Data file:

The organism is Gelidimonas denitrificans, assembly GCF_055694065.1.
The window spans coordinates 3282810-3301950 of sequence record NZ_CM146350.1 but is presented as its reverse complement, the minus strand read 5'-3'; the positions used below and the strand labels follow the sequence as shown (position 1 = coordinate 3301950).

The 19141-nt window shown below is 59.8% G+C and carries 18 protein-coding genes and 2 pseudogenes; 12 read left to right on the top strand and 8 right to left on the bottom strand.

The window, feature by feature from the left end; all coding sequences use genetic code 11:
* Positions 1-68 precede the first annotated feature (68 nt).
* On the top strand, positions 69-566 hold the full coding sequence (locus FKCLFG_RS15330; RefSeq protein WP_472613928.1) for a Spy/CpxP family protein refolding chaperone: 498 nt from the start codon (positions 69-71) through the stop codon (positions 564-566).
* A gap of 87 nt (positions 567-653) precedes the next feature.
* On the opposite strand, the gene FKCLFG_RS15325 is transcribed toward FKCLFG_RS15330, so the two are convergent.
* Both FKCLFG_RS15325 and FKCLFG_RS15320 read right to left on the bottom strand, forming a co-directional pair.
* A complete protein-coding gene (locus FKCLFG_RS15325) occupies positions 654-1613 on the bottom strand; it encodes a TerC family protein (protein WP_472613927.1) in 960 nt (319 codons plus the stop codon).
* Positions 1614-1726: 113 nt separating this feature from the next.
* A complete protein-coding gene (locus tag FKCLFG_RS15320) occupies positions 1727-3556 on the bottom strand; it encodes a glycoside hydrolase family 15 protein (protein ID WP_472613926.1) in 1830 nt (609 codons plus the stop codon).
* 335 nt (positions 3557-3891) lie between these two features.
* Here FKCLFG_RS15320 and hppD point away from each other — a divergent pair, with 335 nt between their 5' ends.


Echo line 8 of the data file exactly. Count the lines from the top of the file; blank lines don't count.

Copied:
* On the opposite strand, the gene FKCLFG_RS15325 is transcribed toward FKCLFG_RS15330, so the two are convergent.